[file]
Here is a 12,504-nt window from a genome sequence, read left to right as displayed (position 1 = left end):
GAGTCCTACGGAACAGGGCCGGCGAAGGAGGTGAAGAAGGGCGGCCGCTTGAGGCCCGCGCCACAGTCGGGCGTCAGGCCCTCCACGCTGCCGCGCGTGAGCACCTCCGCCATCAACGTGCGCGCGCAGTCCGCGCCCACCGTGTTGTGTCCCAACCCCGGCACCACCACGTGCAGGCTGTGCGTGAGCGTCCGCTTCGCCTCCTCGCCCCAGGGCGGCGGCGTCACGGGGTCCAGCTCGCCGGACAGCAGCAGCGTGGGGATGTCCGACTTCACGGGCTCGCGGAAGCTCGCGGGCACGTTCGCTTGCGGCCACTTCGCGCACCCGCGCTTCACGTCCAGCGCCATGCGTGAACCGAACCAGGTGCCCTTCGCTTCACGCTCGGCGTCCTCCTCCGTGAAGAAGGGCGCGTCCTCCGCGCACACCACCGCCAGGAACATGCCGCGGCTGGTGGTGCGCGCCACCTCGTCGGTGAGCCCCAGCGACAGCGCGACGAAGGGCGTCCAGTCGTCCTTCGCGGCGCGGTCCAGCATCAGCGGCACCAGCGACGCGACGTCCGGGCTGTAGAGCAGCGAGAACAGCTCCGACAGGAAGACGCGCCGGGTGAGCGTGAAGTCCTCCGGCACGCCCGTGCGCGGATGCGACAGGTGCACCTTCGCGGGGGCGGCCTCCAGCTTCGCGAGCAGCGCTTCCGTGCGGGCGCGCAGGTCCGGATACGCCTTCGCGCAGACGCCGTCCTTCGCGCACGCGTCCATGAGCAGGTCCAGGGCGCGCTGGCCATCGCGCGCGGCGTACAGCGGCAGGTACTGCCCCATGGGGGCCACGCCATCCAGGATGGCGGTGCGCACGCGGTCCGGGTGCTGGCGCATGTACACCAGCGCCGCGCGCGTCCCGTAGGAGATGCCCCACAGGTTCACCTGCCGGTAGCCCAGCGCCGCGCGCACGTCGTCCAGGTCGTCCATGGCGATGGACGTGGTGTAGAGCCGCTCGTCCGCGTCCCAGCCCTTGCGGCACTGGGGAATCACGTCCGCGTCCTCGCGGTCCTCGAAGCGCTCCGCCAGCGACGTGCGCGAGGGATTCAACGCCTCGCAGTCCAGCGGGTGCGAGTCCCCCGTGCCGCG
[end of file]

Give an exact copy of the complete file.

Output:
Here is a 12,504-nt window from a genome sequence, read left to right as displayed (position 1 = left end):
GAGTCCTACGGAACAGGGCCGGCGAAGGAGGTGAAGAAGGGCGGCCGCTTGAGGCCCGCGCCACAGTCGGGCGTCAGGCCCTCCACGCTGCCGCGCGTGAGCACCTCCGCCATCAACGTGCGCGCGCAGTCCGCGCCCACCGTGTTGTGTCCCAACCCCGGCACCACCACGTGCAGGCTGTGCGTGAGCGTCCGCTTCGCCTCCTCGCCCCAGGGCGGCGGCGTCACGGGGTCCAGCTCGCCGGACAGCAGCAGCGTGGGGATGTCCGACTTCACGGGCTCGCGGAAGCTCGCGGGCACGTTCGCTTGCGGCCACTTCGCGCACCCGCGCTTCACGTCCAGCGCCATGCGTGAACCGAACCAGGTGCCCTTCGCTTCACGCTCGGCGTCCTCCTCCGTGAAGAAGGGCGCGTCCTCCGCGCACACCACCGCCAGGAACATGCCGCGGCTGGTGGTGCGCGCCACCTCGTCGGTGAGCCCCAGCGACAGCGCGACGAAGGGCGTCCAGTCGTCCTTCGCGGCGCGGTCCAGCATCAGCGGCACCAGCGACGCGACGTCCGGGCTGTAGAGCAGCGAGAACAGCTCCGACAGGAAGACGCGCCGGGTGAGCGTGAAGTCCTCCGGCACGCCCGTGCGCGGATGCGACAGGTGCACCTTCGCGGGGGCGGCCTCCAGCTTCGCGAGCAGCGCTTCCGTGCGGGCGCGCAGGTCCGGATACGCCTTCGCGCAGACGCCGTCCTTCGCGCACGCGTCCATGAGCAGGTCCAGGGCGCGCTGGCCATCGCGCGCGGCGTACAGCGGCAGGTACTGCCCCATGGGGGCCACGCCATCCAGGATGGCGGTGCGCACGCGGTCCGGGTGCTGGCGCATGTACACCAGCGCCGCGCGCGTCCCGTAGGAGATGCCCCACAGGTTCACCTGCCGGTAGCCCAGCGCCGCGCGCACGTCGTCCAGGTCGTCCATGGCGATGGACGTGGTGTAGAGCCGCTCGTCCGCGTCCCAGCCCTTGCGGCACTGGGGAATCACGTCCGCGTCCTCGCGGTCCTCGAAGCGCTCCGCCAGCGACGTGCGCGAGGGATTCAACGCCTCGCAGTCCAGCGGGTGCGAGTCCCCCGTGCCGCG